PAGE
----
The Old Testament scripture and the Epistle from today’s lectionary relate to our analysis and understanding of the Transfiguration.  In the Old Testament, we have an interesting phenomenon affecting a human being, Moses, who talked directly with God.  When Moses talked with God, his face developed a noticeable “shine.”  This was apparently a result of his having been in the presence of the divine.  When those around him reacted with fear, Moses was able to persuade them that the shine was not a threat, so he conveyed his conversations from God to them, shiny face and all.  After completing his conversations with his followers, he would then put on a veil.  I was surprised to realize that he put on the veil, not the conceal the shine, but to conceal its diminution with time.  Apparently, it was perceived by Moses that the loss of the shine was somehow associated with a loss of credibility.

In the epistle, the veil becomes a metaphor for a barrier to understanding.  With the spirit of Christ, the barrier is removed and those who convey the messages from God may speak boldly and confidently without this impediment.

Thinking of the Transfiguration, as an important means for distinguishing Jesus from mortal martyrs, and Moses’ shine as another indicator of divine presence, I was reminded of the fact that we must continually distinguish the divine and the sacred from the secular.  That which is divine is understood to be or pertain to the deity.  God made it clear in many scriptures, including the ten commandments that the divine was to be accorded unique glory, honor, and respect.  God began the ten commandments with, “I am the Lord your God, who brought you out of the land of Egypt, out of the house of slavery; you shall have no other gods before me.”  He goes on to describe himself as jealous and make it clear that he will not share his status with anyone or anything.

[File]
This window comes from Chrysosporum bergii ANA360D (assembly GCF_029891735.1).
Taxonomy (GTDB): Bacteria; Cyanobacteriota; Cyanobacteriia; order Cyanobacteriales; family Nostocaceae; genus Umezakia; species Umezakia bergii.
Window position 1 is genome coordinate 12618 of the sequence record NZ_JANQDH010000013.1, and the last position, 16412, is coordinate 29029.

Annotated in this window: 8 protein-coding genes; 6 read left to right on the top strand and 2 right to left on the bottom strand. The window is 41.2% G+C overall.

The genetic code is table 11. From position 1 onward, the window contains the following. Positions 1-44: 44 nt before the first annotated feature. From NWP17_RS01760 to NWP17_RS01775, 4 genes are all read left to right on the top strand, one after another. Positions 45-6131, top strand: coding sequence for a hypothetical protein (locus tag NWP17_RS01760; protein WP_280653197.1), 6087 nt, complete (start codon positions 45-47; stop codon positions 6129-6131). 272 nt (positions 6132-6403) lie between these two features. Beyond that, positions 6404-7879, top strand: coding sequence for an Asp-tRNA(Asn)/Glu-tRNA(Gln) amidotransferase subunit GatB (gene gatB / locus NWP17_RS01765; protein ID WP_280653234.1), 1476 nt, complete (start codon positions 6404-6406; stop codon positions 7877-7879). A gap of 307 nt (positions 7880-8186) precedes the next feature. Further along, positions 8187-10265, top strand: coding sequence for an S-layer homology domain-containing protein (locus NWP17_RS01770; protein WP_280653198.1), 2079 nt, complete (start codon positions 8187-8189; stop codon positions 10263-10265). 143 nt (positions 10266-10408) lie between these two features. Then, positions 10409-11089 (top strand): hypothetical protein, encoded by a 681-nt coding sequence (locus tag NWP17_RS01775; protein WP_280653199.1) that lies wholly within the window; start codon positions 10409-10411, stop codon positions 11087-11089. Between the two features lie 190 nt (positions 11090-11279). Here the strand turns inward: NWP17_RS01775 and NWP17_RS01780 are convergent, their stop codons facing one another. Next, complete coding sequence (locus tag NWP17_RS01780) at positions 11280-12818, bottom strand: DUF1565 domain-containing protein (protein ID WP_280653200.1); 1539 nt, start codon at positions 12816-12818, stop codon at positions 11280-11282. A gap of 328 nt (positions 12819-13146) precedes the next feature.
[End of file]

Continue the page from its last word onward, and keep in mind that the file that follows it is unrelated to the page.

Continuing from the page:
Anticipating how humans would react, he followed that commandment with, “You shall not make wrongful use of the name of the Lord your God, for the Lord will not acquit anyone who misuses his name.”

Violation of this commandment is pervasive in our culture.  While I would not expect to hear anyone here using God’s name in a curse, we do find that many people seem unaware of their inappropriate use of God’s name.  “Oh, God,” can be a prayer, but all too often it (or the popular abbreviation, “OMG”) is a trivialized and thus wrongful use of God’s name.

Next God tells us, “Remember the sabbath day, and keep it holy.”  The precise meaning of this commandment is subject to interpretation, and its interpretation was the subject of many disputes between the religious hierarchy and Jesus.  Without trying to define the meaning of “holy” as used here, I will suggest that most of us could improve our compliance with this commandment.  We do know that worship, the study of scripture, prayer, meditation, demonstrations of compassion, and serious contemplation of the moral and ethical issues of life can be safely regarded as holy enterprises.

I submit for your consideration the bold statement: What a person holds sacred defines that person.  Miriam Webster tells us sacred means:

  1. dedicated or set apart for the service or worship of a deity
  2. worthy of religious veneration; entitled to reverence and respect